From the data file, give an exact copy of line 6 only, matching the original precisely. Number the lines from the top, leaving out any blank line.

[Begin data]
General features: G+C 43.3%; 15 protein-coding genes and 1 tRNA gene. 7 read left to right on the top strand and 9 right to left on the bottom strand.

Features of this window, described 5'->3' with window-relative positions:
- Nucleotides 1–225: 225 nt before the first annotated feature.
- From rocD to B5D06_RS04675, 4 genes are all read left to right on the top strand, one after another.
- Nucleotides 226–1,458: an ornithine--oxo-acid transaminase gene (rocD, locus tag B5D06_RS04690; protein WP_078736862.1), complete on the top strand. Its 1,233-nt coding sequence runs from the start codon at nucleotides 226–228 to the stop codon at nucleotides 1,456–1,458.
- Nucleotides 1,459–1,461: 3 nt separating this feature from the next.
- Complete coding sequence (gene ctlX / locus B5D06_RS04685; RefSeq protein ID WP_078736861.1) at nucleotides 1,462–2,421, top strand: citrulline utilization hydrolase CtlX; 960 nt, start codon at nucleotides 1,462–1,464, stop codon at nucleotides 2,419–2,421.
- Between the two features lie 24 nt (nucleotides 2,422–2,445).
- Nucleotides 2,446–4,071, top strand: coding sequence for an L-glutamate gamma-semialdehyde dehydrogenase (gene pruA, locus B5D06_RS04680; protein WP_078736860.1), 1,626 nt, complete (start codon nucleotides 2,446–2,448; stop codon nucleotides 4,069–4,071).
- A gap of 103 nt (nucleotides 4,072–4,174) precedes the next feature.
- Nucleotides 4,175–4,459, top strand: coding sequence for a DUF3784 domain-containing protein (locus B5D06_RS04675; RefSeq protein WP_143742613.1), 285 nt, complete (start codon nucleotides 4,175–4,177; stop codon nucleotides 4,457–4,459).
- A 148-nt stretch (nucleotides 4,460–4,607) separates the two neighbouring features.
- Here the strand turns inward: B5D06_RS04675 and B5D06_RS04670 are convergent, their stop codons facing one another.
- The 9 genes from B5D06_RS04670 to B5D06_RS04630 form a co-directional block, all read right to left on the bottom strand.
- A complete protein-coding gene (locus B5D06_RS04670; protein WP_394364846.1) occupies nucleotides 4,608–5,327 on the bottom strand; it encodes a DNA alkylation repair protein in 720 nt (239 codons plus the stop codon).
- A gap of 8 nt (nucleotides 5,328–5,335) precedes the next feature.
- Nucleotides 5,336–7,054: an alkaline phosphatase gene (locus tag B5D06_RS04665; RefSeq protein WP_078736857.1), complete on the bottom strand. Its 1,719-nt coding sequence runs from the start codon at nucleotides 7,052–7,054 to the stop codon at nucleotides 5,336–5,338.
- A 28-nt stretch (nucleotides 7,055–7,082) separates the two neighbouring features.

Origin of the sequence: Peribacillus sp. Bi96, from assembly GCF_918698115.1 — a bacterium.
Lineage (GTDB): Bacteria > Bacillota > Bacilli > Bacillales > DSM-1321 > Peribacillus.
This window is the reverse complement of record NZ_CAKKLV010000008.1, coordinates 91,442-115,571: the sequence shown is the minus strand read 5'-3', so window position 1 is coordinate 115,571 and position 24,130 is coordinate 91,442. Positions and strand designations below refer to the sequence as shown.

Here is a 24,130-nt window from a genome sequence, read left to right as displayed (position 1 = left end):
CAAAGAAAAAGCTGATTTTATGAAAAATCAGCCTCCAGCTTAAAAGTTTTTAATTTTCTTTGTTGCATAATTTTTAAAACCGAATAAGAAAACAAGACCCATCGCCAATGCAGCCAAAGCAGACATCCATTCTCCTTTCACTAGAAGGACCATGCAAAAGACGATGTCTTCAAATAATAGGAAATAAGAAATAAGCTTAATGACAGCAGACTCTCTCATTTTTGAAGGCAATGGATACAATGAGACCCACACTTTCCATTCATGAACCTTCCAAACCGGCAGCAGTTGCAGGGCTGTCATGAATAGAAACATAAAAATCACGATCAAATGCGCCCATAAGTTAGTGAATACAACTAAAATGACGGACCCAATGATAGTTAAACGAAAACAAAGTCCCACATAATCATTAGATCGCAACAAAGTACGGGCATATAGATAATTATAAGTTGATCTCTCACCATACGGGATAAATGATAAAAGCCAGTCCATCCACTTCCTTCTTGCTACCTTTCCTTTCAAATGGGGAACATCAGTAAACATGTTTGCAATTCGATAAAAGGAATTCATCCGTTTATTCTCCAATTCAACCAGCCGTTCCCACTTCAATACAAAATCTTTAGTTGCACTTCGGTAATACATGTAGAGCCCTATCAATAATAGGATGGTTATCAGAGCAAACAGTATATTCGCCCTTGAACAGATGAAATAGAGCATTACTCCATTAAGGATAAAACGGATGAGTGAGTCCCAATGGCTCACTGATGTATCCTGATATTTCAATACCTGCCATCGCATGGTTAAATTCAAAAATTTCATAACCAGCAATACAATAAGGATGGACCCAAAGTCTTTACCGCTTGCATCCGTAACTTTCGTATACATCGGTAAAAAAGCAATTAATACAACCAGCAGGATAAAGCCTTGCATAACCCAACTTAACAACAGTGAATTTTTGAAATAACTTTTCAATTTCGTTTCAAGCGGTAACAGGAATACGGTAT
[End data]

- Nucleotides 1,459–1,461: 3 nt separating this feature from the next.